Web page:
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First Class Lever Lab

First Class Lever Lab

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Published by Michael Mohamed
A lab I wrote for Physics class. Not worth your time.
A lab I wrote for Physics class. Not worth your time.

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Categories:Types, Research
Published by: Michael Mohamed on Feb 05, 2009
Copyright:Attribution Non-commercial

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01/06/2013

 
First Class Lever Lab
SPH4U0 -C
February 4
th
, 2009Michael Mohamed
Introduction:
A fulcrum is a structure on which a lever can be placed as a meansof balancing out forces; in a First Class Lever the fulcrum is set between the leverand the forces balanced or applied are on opposing sides of the fulcrum. The inorder to set a First Class Lever into a state of Static Equilibrium, the work beingapplied on both sides of the fulcrum must be equal; because work is force overdistance this means that loads of greater mass (greater force) must be placedcloser to the fulcrum than those of lesser mass. A fulcrum is one of the most simplemachines known to mankind; it was first modeled by Archimedes in Greece whoonce claimed that given a great enough lever, he could balance the weight of theEarth. By taking advantage of this means of applying small amounts of force overgreat distances to exert great force over small distances, a great deal of mechanicalefficiency can be achieved.
Purpose:
 a)To determine the relationship between suspended masses and theirdistances from the fulcrum needed to put a First Class Lever into StaticEquilibrium with a 500g load.b)To develop the equation for the relationship.
Materials:
FulcrumMeter StickRetort StandRetort ClampStringMeasured Masses
Method:
1.A 500g mass was suspended 30cm from the fulcrum located in the middleof the meter stick. This load remained unchanged.2.The load was balanced with a 1500g mass, suspended from the level onthe opposite side of the fulcrum.3.When the lever was in static equilibrium, the distance of the 1500g massfrom the fulcrum was recorded in a data table.4.Steps #2 and 3 were repeated with the following masses: 1200g, 1000g,800g, 600g, 400g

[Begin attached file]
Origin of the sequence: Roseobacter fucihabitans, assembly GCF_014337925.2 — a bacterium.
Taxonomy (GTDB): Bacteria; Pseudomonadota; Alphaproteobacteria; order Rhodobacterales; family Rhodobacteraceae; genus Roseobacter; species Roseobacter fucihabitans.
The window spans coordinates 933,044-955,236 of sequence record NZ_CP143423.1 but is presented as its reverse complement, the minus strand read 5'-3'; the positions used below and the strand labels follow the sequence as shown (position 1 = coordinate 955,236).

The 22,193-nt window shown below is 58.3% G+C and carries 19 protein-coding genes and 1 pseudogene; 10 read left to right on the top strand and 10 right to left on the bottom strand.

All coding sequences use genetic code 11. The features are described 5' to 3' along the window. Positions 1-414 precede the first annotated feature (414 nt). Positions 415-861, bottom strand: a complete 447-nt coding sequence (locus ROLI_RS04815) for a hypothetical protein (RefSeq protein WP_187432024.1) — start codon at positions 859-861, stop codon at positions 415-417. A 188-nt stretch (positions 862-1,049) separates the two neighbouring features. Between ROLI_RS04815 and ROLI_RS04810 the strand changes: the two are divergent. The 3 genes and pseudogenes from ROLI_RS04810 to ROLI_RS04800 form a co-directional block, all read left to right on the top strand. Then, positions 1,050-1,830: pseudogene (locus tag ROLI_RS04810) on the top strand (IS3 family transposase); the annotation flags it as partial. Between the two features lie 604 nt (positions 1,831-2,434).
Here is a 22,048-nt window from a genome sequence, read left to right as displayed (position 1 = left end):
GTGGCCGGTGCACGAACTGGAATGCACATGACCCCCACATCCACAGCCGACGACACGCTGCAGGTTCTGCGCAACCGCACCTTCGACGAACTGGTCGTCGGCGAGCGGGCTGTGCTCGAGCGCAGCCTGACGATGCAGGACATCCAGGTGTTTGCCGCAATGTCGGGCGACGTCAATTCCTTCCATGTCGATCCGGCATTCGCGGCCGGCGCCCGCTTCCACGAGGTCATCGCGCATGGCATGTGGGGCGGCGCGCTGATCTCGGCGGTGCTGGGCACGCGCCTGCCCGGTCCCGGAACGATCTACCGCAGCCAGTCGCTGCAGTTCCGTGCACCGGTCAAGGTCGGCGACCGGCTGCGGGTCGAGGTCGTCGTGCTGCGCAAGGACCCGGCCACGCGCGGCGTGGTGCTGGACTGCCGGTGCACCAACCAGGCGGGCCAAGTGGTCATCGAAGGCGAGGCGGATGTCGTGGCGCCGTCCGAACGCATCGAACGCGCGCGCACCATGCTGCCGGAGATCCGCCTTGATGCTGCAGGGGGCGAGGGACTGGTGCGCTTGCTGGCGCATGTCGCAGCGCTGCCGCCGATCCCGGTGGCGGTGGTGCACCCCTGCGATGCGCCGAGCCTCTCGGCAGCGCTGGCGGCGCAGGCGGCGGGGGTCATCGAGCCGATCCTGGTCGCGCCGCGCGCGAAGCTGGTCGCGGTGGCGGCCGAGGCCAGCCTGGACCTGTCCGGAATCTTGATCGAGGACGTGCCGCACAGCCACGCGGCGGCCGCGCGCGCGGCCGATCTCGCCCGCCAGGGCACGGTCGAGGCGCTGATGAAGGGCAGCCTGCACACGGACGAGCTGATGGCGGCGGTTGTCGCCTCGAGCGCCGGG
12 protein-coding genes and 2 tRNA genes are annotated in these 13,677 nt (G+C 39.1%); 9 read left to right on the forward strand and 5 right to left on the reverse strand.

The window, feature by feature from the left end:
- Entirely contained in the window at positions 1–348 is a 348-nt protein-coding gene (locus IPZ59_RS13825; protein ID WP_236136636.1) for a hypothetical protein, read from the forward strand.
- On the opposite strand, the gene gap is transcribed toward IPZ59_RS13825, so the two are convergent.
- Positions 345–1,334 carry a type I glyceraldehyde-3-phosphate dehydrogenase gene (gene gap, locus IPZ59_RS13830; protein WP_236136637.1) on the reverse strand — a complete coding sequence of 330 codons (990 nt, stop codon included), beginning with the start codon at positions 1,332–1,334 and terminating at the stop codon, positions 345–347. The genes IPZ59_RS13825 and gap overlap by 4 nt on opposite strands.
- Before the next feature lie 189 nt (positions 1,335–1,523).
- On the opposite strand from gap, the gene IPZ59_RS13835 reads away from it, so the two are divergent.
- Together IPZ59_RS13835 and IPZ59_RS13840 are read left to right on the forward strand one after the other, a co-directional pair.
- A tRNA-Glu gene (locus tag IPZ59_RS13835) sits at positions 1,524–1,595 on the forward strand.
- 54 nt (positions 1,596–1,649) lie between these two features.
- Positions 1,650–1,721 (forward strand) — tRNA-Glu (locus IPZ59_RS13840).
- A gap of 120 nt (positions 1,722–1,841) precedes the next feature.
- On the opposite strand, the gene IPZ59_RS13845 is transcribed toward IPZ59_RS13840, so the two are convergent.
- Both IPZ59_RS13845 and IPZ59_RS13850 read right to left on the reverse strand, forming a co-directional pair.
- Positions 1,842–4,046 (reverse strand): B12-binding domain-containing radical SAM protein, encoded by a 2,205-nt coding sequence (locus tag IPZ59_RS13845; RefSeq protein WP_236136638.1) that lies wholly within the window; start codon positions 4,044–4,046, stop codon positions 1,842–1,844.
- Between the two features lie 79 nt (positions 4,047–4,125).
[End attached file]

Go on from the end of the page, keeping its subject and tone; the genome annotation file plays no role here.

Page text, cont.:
Observations:
Mass ( k g) Distance from theFulcrum ( m)1.50.0911.20.119
 
1.00.1430.80.1820.60.2460.40.373Log(Mass( k g))Log(Distance from the Fulcrum( m))0.18-1.040.08-0.930-0.84-0.1-0.74-0.22-0.61-0.4-0.43
Results:
 See back for hand drawn graph and calculations.In the hand drawn equations, the final equation is m = 0.14/(kg^1.1), thismatches the values calculated using OpenOffice Calc relatively closely.The relation constant R
2
is equal to exactly 1 in both the original valuesand the logarithmic values.The exponent is calculated as 1.1 in the hand calculated equation and1.06 in the OOCalc equation. % Error = ((1.1-1.06)/1.06)*100 = 3.8%
 
0.20.40.60.811.21.41.600.050.10.150.20.250.30.350.4
f(x) = 0.14 x^-1.06R² = 1
First Class Lever Lab
Mass (kg) vs Distance (m)
Column BPower Re-gression for Column B
Mass (kg)
   D   i  s   t  a  n  c  e   (  m   )
-0.6-0.4-0.200.20.4-1.2-1-0.8-0.6-0.4-0.20
f(x) = -1.05x - 0.85R² = 1
First Class Lever Lab
Log(Mass (kg)) vs Log(Distance (m))
log yLinear Re-gression for log y
Log(Mass (kg))
   L  o  g   (   D   i  s   t  a  n  c  e   (  m   )   )
Discussion:
a.Distance when mass = 500g.m = 0.14/(kg
1.1
) = 0.14/(0.5
1.1
) = 0.30m = 30cm.b.Distance when mass = 50g.m = 0.14/(kg
1.1
) = 0.14/(0.05
1.1
) = 3.78m = 378cm.c.Mass when distance = 2cm from the fulcrum.m=0.14/(kg
1.1
), kg = (0.14/m)
(1/1.1)
= (0.14/0.02)
(1/1.1)
= 5.87kg = 5870g.d.Mass when distance = 150cm from the fulcrum.kg = (0.14/m)
(1/1.1)
= (0.14/1.5)
(1/1.1)
= 0.12kg = 120g.

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